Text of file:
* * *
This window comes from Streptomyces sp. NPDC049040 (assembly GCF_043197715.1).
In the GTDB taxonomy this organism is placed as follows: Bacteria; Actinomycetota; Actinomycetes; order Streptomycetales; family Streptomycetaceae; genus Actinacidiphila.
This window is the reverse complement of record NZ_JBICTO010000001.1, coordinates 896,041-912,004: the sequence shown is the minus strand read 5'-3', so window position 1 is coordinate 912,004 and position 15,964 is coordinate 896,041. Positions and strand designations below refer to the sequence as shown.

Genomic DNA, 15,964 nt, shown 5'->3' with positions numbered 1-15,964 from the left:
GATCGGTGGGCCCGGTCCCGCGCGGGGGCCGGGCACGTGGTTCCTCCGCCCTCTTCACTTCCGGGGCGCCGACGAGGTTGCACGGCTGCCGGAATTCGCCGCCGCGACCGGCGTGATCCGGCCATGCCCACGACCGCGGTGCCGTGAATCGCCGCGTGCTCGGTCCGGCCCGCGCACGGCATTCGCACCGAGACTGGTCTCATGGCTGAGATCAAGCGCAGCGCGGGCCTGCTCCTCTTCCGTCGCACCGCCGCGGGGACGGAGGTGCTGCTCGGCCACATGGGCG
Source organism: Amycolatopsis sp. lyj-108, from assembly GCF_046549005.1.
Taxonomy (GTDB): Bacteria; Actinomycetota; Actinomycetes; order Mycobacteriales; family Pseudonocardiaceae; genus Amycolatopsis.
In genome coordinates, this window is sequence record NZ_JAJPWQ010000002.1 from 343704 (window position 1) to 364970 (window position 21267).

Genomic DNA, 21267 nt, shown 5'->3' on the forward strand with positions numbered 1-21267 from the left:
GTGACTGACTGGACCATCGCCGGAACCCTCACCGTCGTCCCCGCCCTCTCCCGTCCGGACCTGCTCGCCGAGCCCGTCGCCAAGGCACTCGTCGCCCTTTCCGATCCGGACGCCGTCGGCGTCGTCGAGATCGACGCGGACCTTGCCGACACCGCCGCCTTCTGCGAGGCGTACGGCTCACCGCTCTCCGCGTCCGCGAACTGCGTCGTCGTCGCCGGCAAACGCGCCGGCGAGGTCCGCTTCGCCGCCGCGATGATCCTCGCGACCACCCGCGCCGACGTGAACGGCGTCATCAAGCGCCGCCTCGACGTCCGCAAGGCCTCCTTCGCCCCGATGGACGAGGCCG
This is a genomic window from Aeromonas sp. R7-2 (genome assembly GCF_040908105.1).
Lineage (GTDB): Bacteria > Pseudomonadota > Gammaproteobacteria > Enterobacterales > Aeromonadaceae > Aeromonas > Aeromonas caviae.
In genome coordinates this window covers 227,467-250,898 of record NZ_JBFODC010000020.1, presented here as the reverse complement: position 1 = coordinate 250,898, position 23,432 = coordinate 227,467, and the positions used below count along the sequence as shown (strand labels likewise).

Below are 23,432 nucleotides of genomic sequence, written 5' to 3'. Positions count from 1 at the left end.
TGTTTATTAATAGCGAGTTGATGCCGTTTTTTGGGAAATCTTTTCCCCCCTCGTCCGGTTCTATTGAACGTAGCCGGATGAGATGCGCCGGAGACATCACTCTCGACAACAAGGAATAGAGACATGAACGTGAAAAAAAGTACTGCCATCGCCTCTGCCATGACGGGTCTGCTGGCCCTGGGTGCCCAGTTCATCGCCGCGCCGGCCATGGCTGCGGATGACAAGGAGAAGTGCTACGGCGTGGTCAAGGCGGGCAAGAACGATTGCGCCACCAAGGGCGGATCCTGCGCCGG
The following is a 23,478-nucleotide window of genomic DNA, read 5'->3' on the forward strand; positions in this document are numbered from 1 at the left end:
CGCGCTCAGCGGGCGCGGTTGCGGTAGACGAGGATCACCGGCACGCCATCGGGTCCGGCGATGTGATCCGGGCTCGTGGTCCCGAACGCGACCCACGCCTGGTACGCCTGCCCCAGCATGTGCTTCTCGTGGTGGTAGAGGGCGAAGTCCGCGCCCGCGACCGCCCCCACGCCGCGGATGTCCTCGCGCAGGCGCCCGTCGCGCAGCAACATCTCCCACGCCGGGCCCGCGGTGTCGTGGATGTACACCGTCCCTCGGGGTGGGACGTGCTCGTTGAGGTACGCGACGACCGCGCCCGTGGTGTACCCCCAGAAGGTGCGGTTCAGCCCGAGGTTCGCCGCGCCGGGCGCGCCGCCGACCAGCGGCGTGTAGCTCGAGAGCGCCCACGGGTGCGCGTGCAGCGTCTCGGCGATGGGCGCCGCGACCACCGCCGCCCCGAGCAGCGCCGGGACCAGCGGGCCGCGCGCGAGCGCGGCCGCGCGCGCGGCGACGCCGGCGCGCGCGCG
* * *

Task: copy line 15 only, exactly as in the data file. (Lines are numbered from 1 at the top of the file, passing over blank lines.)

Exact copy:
TGTTTATTAATAGCGAGTTGATGCCGTTTTTTGGGAAATCTTTTCCCCCCTCGTCCGGTTCTATTGAACGTAGCCGGATGAGATGCGCCGGAGACATCACTCTCGACAACAAGGAATAGAGACATGAACGTGAAAAAAAGTACTGCCATCGCCTCTGCCATGACGGGTCTGCTGGCCCTGGGTGCCCAGTTCATCGCCGCGCCGGCCATGGCTGCGGATGACAAGGAGAAGTGCTACGGCGTGGTCAAGGCGGGCAAGAACGATTGCGCCACCAAGGGCGGATCCTGCGCCGG